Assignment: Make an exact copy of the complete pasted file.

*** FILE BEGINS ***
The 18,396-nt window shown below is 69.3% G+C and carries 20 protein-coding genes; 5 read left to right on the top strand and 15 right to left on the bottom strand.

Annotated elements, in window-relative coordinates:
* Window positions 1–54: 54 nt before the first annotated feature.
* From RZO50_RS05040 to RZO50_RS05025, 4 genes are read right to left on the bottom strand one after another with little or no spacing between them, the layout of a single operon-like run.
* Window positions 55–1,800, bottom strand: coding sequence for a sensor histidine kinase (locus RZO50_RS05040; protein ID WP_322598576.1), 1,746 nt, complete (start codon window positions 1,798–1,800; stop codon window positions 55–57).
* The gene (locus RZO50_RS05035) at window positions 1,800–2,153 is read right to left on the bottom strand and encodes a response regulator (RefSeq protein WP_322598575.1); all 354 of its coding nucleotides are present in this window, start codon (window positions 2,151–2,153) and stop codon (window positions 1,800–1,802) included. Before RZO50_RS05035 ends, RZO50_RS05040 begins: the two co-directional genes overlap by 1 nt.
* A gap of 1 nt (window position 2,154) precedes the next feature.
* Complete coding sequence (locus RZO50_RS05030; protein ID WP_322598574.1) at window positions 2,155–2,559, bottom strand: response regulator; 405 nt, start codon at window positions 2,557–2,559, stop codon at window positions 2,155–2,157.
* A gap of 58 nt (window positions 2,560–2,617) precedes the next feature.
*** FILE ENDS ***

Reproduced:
The 18,396-nt window shown below is 69.3% G+C and carries 20 protein-coding genes; 5 read left to right on the top strand and 15 right to left on the bottom strand.

Annotated elements, in window-relative coordinates:
* Window positions 1–54: 54 nt before the first annotated feature.
* From RZO50_RS05040 to RZO50_RS05025, 4 genes are read right to left on the bottom strand one after another with little or no spacing between them, the layout of a single operon-like run.
* Window positions 55–1,800, bottom strand: coding sequence for a sensor histidine kinase (locus RZO50_RS05040; protein ID WP_322598576.1), 1,746 nt, complete (start codon window positions 1,798–1,800; stop codon window positions 55–57).
* The gene (locus RZO50_RS05035) at window positions 1,800–2,153 is read right to left on the bottom strand and encodes a response regulator (RefSeq protein WP_322598575.1); all 354 of its coding nucleotides are present in this window, start codon (window positions 2,151–2,153) and stop codon (window positions 1,800–1,802) included. Before RZO50_RS05035 ends, RZO50_RS05040 begins: the two co-directional genes overlap by 1 nt.
* A gap of 1 nt (window position 2,154) precedes the next feature.
* Complete coding sequence (locus RZO50_RS05030; protein ID WP_322598574.1) at window positions 2,155–2,559, bottom strand: response regulator; 405 nt, start codon at window positions 2,557–2,559, stop codon at window positions 2,155–2,157.
* A gap of 58 nt (window positions 2,560–2,617) precedes the next feature.